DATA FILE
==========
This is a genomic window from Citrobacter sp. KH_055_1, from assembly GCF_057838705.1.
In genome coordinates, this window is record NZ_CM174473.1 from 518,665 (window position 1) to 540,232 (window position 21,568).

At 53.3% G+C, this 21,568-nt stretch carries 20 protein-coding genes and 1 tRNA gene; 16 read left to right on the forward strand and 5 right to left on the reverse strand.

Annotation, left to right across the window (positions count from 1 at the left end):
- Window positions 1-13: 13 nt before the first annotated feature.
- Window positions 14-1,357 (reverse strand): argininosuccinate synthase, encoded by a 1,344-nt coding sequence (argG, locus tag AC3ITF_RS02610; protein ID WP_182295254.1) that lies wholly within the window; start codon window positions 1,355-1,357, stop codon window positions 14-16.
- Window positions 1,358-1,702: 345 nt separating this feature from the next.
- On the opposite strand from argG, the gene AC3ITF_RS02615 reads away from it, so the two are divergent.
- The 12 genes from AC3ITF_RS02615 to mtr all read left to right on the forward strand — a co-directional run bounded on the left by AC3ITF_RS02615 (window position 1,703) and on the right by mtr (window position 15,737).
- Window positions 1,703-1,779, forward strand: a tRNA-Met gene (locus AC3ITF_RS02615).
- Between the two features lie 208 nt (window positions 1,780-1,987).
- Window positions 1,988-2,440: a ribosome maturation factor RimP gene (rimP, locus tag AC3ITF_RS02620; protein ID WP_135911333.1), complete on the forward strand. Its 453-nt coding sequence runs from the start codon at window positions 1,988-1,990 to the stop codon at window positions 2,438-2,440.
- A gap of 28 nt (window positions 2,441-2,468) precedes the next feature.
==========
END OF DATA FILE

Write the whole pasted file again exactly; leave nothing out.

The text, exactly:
This is a genomic window from Citrobacter sp. KH_055_1, from assembly GCF_057838705.1.
In genome coordinates, this window is record NZ_CM174473.1 from 518,665 (window position 1) to 540,232 (window position 21,568).

At 53.3% G+C, this 21,568-nt stretch carries 20 protein-coding genes and 1 tRNA gene; 16 read left to right on the forward strand and 5 right to left on the reverse strand.

Annotation, left to right across the window (positions count from 1 at the left end):
- Window positions 1-13: 13 nt before the first annotated feature.
- Window positions 14-1,357 (reverse strand): argininosuccinate synthase, encoded by a 1,344-nt coding sequence (argG, locus tag AC3ITF_RS02610; protein ID WP_182295254.1) that lies wholly within the window; start codon window positions 1,355-1,357, stop codon window positions 14-16.
- Window positions 1,358-1,702: 345 nt separating this feature from the next.
- On the opposite strand from argG, the gene AC3ITF_RS02615 reads away from it, so the two are divergent.
- The 12 genes from AC3ITF_RS02615 to mtr all read left to right on the forward strand — a co-directional run bounded on the left by AC3ITF_RS02615 (window position 1,703) and on the right by mtr (window position 15,737).
- Window positions 1,703-1,779, forward strand: a tRNA-Met gene (locus AC3ITF_RS02615).
- Between the two features lie 208 nt (window positions 1,780-1,987).
- Window positions 1,988-2,440: a ribosome maturation factor RimP gene (rimP, locus tag AC3ITF_RS02620; protein ID WP_135911333.1), complete on the forward strand. Its 453-nt coding sequence runs from the start codon at window positions 1,988-1,990 to the stop codon at window positions 2,438-2,440.
- A gap of 28 nt (window positions 2,441-2,468) precedes the next feature.